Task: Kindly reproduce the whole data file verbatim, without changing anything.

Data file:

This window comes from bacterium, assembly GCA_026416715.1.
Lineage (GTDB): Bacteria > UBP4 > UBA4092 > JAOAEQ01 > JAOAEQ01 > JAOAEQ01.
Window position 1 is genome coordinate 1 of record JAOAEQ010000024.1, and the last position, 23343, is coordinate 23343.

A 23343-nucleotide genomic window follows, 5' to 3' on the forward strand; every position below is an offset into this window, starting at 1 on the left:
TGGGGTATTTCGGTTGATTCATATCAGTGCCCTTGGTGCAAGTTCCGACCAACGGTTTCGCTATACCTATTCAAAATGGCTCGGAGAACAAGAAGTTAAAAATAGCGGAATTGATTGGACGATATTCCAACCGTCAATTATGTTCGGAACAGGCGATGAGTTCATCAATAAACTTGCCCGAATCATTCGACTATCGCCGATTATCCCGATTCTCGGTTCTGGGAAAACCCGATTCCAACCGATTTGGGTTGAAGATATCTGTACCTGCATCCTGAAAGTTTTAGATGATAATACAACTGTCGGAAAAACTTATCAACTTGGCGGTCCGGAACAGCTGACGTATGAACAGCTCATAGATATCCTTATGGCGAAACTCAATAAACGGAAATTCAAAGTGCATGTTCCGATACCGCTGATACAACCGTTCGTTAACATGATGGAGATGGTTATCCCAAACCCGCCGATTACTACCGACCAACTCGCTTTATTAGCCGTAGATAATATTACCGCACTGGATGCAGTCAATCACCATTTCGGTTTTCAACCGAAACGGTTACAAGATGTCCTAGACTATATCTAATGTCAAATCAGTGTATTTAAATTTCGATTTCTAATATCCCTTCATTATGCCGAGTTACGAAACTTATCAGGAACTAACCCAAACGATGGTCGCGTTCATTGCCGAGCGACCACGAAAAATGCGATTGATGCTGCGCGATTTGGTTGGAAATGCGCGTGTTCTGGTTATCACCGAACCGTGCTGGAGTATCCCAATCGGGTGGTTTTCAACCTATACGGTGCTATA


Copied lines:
This window comes from bacterium, assembly GCA_026416715.1.
Lineage (GTDB): Bacteria > UBP4 > UBA4092 > JAOAEQ01 > JAOAEQ01 > JAOAEQ01.
Window position 1 is genome coordinate 1 of record JAOAEQ010000024.1, and the last position, 23343, is coordinate 23343.

A 23343-nucleotide genomic window follows, 5' to 3' on the forward strand; every position below is an offset into this window, starting at 1 on the left:
TGGGGTATTTCGGTTGATTCATATCAGTGCCCTTGGTGCAAGTTCCGACCAACGGTTTCGCTATACCTATTCAAAATGGCTCGGAGAACAAGAAGTTAAAAATAGCGGAATTGATTGGACGATATTCCAACCGTCAATTATGTTCGGAACAGGCGATGAGTTCATCAATAAACTTGCCCGAATCATTCGACTATCGCCGATTATCCCGATTCTCGGTTCTGGGAAAACCCGATTCCAACCGATTTGGGTTGAAGATATCTGTACCTGCATCCTGAAAGTTTTAGATGATAATACAACTGTCGGAAAAACTTATCAACTTGGCGGTCCGGAACAGCTGACGTATGAACAGCTCATAGATATCCTTATGGCGAAACTCAATAAACGGAAATTCAAAGTGCATGTTCCGATACCGCTGATACAACCGTTCGTTAACATGATGGAGATGGTTATCCCAAACCCGCCGATTACTACCGACCAACTCGCTTTATTAGCCGTAGATAATATTACCGCACTGGATGCAGTCAATCACCATTTCGGTTTTCAACCGAAACGGTTACAAGATGTCCTAGACTATATCTAATGTCAAATCAGTGTATTTAAATTTCGATTTCTAATATCCCTTCATTATGCCGAGTTACGAAACTTATCAGGAACTAACCCAAACGATGGTCGCGTTCATTGCCGAGCGACCACGAAAAATGCGATTGATGCTGCGCGATTTGGTTGGAAATGCGCGTGTTCTGGTTATCACCGAACCGTGCTGGAGTATCCCAATCGGGTGGTTTTCAACCTATACGGTGCTATA